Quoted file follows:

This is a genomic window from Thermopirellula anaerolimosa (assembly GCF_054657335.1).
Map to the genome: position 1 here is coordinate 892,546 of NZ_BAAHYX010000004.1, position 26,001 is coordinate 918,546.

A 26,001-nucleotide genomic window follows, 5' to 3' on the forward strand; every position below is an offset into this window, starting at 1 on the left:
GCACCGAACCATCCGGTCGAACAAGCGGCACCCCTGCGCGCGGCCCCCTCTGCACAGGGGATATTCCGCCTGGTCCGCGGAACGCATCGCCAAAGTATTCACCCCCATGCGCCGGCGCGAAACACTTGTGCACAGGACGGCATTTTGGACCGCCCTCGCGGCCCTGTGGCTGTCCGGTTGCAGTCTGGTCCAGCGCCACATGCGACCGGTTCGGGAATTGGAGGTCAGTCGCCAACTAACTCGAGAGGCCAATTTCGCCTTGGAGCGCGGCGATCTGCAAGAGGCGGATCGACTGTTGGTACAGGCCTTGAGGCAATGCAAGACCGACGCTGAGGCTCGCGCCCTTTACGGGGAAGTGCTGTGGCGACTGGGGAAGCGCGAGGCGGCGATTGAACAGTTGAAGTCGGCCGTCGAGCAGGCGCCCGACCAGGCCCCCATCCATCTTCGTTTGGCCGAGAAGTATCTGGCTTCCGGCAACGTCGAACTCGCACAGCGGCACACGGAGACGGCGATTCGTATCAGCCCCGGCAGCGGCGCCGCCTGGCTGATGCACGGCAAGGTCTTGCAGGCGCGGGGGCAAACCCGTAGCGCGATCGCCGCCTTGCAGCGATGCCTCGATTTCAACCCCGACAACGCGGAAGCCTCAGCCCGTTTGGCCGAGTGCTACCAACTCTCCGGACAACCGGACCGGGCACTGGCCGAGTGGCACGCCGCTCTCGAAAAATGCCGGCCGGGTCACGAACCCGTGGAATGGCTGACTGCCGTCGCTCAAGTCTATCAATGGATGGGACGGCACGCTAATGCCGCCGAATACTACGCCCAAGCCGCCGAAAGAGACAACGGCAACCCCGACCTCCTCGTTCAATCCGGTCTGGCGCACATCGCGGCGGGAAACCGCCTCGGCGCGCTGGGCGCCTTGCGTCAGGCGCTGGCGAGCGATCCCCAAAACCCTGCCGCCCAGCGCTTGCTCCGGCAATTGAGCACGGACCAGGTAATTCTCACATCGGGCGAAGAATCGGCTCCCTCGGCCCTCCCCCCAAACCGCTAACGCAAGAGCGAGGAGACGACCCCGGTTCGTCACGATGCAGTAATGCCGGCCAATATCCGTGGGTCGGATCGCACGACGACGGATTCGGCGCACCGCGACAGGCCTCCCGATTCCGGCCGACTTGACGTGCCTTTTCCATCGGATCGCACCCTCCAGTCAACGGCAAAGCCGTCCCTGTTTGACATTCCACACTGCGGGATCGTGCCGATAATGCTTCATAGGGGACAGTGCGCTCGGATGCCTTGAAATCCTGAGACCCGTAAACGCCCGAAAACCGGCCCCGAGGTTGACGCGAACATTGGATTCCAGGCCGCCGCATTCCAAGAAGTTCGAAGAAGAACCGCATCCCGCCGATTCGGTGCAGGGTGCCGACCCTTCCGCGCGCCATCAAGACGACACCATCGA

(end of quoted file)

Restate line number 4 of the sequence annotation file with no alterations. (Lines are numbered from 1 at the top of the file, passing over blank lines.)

GCACCGAACCATCCGGTCGAACAAGCGGCACCCCTGCGCGCGGCCCCCTCTGCACAGGGGATATTCCGCCTGGTCCGCGGAACGCATCGCCAAAGTATTCACCCCCATGCGCCGGCGCGAAACACTTGTGCACAGGACGGCATTTTGGACCGCCCTCGCGGCCCTGTGGCTGTCCGGTTGCAGTCTGGTCCAGCGCCACATGCGACCGGTTCGGGAATTGGAGGTCAGTCGCCAACTAACTCGAGAGGCCAATTTCGCCTTGGAGCGCGGCGATCTGCAAGAGGCGGATCGACTGTTGGTACAGGCCTTGAGGCAATGCAAGACCGACGCTGAGGCTCGCGCCCTTTACGGGGAAGTGCTGTGGCGACTGGGGAAGCGCGAGGCGGCGATTGAACAGTTGAAGTCGGCCGTCGAGCAGGCGCCCGACCAGGCCCCCATCCATCTTCGTTTGGCCGAGAAGTATCTGGCTTCCGGCAACGTCGAACTCGCACAGCGGCACACGGAGACGGCGATTCGTATCAGCCCCGGCAGCGGCGCCGCCTGGCTGATGCACGGCAAGGTCTTGCAGGCGCGGGGGCAAACCCGTAGCGCGATCGCCGCCTTGCAGCGATGCCTCGATTTCAACCCCGACAACGCGGAAGCCTCAGCCCGTTTGGCCGAGTGCTACCAACTCTCCGGACAACCGGACCGGGCACTGGCCGAGTGGCACGCCGCTCTCGAAAAATGCCGGCCGGGTCACGAACCCGTGGAATGGCTGACTGCCGTCGCTCAAGTCTATCAATGGATGGGACGGCACGCTAATGCCGCCGAATACTACGCCCAAGCCGCCGAAAGAGACAACGGCAACCCCGACCTCCTCGTTCAATCCGGTCTGGCGCACATCGCGGCGGGAAACCGCCTCGGCGCGCTGGGCGCCTTGCGTCAGGCGCTGGCGAGCGATCCCCAAAACCCTGCCGCCCAGCGCTTGCTCCGGCAATTGAGCACGGACCAGGTAATTCTCACATCGGGCGAAGAATCGGCTCCCTCGGCCCTCCCCCCAAACCGCTAACGCAAGAGCGAGGAGACGACCCCGGTTCGTCACGATGCAGTAATGCCGGCCAATATCCGTGGGTCGGATCGCACGACGACGGATTCGGCGCACCGCGACAGGCCTCCCGATTCCGGCCGACTTGACGTGCCTTTTCCATCGGATCGCACCCTCCAGTCAACGGCAAAGCCGTCCCTGTTTGACATTCCACACTGCGGGATCGTGCCGATAATGCTTCATAGGGGACAGTGCGCTCGGATGCCTTGAAATCCTGAGACCCGTAAACGCCCGAAAACCGGCCCCGAGGTTGACGCGAACATTGGATTCCAGGCCGCCGCATTCCAAGAAGTTCGAAGAAGAACCGCATCCCGCCGATTCGGTGCAGGGTGCCGACCCTTCCGCGCGCCATCAAGACGACACCATCGA